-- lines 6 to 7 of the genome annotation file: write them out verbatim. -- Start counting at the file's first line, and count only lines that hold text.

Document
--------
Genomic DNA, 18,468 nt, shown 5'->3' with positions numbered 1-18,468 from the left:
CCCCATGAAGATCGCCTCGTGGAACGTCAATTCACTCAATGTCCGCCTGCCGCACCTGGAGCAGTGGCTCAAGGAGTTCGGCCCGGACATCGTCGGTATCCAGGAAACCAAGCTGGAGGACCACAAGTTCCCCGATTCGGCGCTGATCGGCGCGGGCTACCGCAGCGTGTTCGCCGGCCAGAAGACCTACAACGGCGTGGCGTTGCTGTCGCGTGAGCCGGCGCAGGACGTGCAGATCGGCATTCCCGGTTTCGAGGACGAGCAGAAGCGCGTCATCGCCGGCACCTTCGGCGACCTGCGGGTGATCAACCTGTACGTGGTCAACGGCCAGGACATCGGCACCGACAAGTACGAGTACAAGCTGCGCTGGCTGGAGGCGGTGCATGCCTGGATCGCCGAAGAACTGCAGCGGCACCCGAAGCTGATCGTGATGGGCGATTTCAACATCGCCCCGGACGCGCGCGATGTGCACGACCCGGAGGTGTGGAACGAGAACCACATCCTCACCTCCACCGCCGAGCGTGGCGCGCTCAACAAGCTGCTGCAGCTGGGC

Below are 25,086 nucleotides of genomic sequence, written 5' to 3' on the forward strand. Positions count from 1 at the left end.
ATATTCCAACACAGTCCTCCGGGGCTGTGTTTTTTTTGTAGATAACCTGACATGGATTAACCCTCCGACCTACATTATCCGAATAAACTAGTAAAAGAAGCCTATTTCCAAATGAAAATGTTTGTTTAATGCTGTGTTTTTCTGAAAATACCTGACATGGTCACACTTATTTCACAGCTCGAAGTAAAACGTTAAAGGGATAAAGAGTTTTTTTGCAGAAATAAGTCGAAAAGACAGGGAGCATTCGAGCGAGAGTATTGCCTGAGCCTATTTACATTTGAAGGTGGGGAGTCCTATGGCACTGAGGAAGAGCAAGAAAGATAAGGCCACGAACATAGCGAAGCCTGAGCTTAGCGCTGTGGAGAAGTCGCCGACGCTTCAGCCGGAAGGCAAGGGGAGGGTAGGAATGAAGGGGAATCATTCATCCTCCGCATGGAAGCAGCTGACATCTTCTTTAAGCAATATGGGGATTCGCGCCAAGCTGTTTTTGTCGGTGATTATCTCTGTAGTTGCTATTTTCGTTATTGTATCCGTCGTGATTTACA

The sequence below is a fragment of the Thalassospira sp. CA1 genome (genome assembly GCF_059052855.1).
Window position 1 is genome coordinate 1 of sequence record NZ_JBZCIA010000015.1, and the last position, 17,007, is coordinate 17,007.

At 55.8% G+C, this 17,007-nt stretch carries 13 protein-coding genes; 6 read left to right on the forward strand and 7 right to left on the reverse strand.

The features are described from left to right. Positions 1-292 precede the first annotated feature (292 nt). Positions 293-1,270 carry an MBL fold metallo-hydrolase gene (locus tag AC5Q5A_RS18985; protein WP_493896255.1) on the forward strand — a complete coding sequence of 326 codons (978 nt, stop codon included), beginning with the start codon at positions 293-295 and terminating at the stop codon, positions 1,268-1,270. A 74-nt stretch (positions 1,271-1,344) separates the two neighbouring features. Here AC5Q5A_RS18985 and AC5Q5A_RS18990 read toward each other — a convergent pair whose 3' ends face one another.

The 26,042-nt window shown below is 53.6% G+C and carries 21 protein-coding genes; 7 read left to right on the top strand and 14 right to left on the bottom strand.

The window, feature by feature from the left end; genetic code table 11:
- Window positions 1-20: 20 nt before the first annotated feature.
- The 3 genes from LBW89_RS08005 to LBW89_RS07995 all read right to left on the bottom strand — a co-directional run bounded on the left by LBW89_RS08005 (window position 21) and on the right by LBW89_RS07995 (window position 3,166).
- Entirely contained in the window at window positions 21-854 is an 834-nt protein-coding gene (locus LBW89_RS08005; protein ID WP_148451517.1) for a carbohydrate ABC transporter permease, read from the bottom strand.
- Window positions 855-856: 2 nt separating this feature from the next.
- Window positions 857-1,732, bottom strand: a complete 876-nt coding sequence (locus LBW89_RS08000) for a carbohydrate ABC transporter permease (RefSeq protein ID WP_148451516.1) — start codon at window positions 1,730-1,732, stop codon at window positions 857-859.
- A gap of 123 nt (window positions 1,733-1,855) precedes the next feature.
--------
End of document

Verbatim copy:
Window position 1 is genome coordinate 1 of sequence record NZ_JBZCIA010000015.1, and the last position, 17,007, is coordinate 17,007.

At 55.8% G+C, this 17,007-nt stretch carries 13 protein-coding genes; 6 read left to right on the forward strand and 7 right to left on the reverse strand.